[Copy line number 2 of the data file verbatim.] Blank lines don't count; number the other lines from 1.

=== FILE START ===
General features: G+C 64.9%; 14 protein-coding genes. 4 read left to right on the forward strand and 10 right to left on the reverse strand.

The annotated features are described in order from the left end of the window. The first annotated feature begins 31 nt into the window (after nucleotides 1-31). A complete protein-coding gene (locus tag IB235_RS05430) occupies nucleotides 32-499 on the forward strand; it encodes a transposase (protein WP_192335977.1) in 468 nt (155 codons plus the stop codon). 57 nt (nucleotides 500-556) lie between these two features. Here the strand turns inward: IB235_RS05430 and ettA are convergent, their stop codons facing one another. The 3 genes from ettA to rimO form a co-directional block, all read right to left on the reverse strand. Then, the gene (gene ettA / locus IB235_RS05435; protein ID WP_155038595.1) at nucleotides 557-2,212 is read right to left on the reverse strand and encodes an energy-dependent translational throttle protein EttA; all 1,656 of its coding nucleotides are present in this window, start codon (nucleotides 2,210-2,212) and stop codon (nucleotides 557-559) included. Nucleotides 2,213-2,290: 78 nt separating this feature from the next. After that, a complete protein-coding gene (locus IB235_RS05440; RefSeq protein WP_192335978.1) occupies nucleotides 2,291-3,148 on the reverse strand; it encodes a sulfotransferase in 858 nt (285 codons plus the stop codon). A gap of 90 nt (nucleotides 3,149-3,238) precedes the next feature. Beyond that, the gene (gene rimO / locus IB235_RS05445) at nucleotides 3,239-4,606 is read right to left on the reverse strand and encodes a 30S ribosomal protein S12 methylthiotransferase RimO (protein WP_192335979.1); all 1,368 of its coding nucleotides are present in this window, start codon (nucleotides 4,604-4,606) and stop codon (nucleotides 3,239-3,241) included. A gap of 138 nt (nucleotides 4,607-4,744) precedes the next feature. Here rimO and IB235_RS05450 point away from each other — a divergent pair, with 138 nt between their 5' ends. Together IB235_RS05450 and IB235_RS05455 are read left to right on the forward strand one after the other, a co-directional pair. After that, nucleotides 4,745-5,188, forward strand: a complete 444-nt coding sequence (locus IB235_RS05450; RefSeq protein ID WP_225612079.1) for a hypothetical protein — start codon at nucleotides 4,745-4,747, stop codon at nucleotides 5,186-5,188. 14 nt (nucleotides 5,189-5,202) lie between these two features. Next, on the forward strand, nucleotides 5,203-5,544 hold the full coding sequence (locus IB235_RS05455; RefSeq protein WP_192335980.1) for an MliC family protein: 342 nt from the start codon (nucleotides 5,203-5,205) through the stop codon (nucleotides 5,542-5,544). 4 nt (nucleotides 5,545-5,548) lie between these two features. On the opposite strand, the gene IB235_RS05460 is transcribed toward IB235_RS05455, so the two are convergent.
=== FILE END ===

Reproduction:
The annotated features are described in order from the left end of the window. The first annotated feature begins 31 nt into the window (after nucleotides 1-31). A complete protein-coding gene (locus tag IB235_RS05430) occupies nucleotides 32-499 on the forward strand; it encodes a transposase (protein WP_192335977.1) in 468 nt (155 codons plus the stop codon). 57 nt (nucleotides 500-556) lie between these two features. Here the strand turns inward: IB235_RS05430 and ettA are convergent, their stop codons facing one another. The 3 genes from ettA to rimO form a co-directional block, all read right to left on the reverse strand. Then, the gene (gene ettA / locus IB235_RS05435; protein ID WP_155038595.1) at nucleotides 557-2,212 is read right to left on the reverse strand and encodes an energy-dependent translational throttle protein EttA; all 1,656 of its coding nucleotides are present in this window, start codon (nucleotides 2,210-2,212) and stop codon (nucleotides 557-559) included. Nucleotides 2,213-2,290: 78 nt separating this feature from the next. After that, a complete protein-coding gene (locus IB235_RS05440; RefSeq protein WP_192335978.1) occupies nucleotides 2,291-3,148 on the reverse strand; it encodes a sulfotransferase in 858 nt (285 codons plus the stop codon). A gap of 90 nt (nucleotides 3,149-3,238) precedes the next feature. Beyond that, the gene (gene rimO / locus IB235_RS05445) at nucleotides 3,239-4,606 is read right to left on the reverse strand and encodes a 30S ribosomal protein S12 methylthiotransferase RimO (protein WP_192335979.1); all 1,368 of its coding nucleotides are present in this window, start codon (nucleotides 4,604-4,606) and stop codon (nucleotides 3,239-3,241) included. A gap of 138 nt (nucleotides 4,607-4,744) precedes the next feature. Here rimO and IB235_RS05450 point away from each other — a divergent pair, with 138 nt between their 5' ends. Together IB235_RS05450 and IB235_RS05455 are read left to right on the forward strand one after the other, a co-directional pair. After that, nucleotides 4,745-5,188, forward strand: a complete 444-nt coding sequence (locus IB235_RS05450; RefSeq protein ID WP_225612079.1) for a hypothetical protein — start codon at nucleotides 4,745-4,747, stop codon at nucleotides 5,186-5,188. 14 nt (nucleotides 5,189-5,202) lie between these two features. Next, on the forward strand, nucleotides 5,203-5,544 hold the full coding sequence (locus IB235_RS05455; RefSeq protein WP_192335980.1) for an MliC family protein: 342 nt from the start codon (nucleotides 5,203-5,205) through the stop codon (nucleotides 5,542-5,544). 4 nt (nucleotides 5,545-5,548) lie between these two features. On the opposite strand, the gene IB235_RS05460 is transcribed toward IB235_RS05455, so the two are convergent.